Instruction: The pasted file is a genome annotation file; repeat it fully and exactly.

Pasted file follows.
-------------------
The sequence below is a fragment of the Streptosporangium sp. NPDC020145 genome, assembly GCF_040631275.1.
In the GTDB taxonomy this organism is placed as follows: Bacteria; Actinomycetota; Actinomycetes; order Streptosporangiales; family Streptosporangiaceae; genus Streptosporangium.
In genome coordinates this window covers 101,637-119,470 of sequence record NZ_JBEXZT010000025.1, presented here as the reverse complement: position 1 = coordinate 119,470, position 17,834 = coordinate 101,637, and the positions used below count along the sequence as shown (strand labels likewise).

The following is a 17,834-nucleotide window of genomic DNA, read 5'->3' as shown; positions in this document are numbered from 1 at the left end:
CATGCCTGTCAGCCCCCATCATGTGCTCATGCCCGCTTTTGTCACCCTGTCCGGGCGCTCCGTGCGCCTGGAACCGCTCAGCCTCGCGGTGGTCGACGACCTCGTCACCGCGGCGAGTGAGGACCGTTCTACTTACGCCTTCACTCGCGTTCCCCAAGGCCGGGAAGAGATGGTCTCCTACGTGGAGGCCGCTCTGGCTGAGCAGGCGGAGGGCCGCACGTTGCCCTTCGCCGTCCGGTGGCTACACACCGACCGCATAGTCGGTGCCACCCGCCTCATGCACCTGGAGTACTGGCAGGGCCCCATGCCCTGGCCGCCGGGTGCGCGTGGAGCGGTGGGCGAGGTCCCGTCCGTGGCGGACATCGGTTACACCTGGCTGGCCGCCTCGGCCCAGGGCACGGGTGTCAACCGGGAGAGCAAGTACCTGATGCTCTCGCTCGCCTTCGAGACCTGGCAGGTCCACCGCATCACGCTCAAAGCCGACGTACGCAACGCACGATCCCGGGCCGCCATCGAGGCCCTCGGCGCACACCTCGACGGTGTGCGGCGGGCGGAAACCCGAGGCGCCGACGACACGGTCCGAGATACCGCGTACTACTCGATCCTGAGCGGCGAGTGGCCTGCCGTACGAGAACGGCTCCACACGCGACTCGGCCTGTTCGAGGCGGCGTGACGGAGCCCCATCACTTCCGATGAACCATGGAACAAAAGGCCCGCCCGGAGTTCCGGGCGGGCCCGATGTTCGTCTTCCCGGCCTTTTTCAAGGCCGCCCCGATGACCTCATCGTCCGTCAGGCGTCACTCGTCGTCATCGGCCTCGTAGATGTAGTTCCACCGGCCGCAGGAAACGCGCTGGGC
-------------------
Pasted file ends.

The sequence below is a fragment of the Streptosporangium sp. NPDC020145 genome, assembly GCF_040631275.1.
In the GTDB taxonomy this organism is placed as follows: Bacteria; Actinomycetota; Actinomycetes; order Streptosporangiales; family Streptosporangiaceae; genus Streptosporangium.
In genome coordinates this window covers 101,637-119,470 of sequence record NZ_JBEXZT010000025.1, presented here as the reverse complement: position 1 = coordinate 119,470, position 17,834 = coordinate 101,637, and the positions used below count along the sequence as shown (strand labels likewise).

The following is a 17,834-nucleotide window of genomic DNA, read 5'->3' as shown; positions in this document are numbered from 1 at the left end:
CATGCCTGTCAGCCCCCATCATGTGCTCATGCCCGCTTTTGTCACCCTGTCCGGGCGCTCCGTGCGCCTGGAACCGCTCAGCCTCGCGGTGGTCGACGACCTCGTCACCGCGGCGAGTGAGGACCGTTCTACTTACGCCTTCACTCGCGTTCCCCAAGGCCGGGAAGAGATGGTCTCCTACGTGGAGGCCGCTCTGGCTGAGCAGGCGGAGGGCCGCACGTTGCCCTTCGCCGTCCGGTGGCTACACACCGACCGCATAGTCGGTGCCACCCGCCTCATGCACCTGGAGTACTGGCAGGGCCCCATGCCCTGGCCGCCGGGTGCGCGTGGAGCGGTGGGCGAGGTCCCGTCCGTGGCGGACATCGGTTACACCTGGCTGGCCGCCTCGGCCCAGGGCACGGGTGTCAACCGGGAGAGCAAGTACCTGATGCTCTCGCTCGCCTTCGAGACCTGGCAGGTCCACCGCATCACGCTCAAAGCCGACGTACGCAACGCACGATCCCGGGCCGCCATCGAGGCCCTCGGCGCACACCTCGACGGTGTGCGGCGGGCGGAAACCCGAGGCGCCGACGACACGGTCCGAGATACCGCGTACTACTCGATCCTGAGCGGCGAGTGGCCTGCCGTACGAGAACGGCTCCACACGCGACTCGGCCTGTTCGAGGCGGCGTGACGGAGCCCCATCACTTCCGATGAACCATGGAACAAAAGGCCCGCCCGGAGTTCCGGGCGGGCCCGATGTTCGTCTTCCCGGCCTTTTTCAAGGCCGCCCCGATGACCTCATCGTCCGTCAGGCGTCACTCGTCGTCATCGGCCTCGTAGATGTAGTTCCACCGGCCGCAGGAAACGCGCTGGGC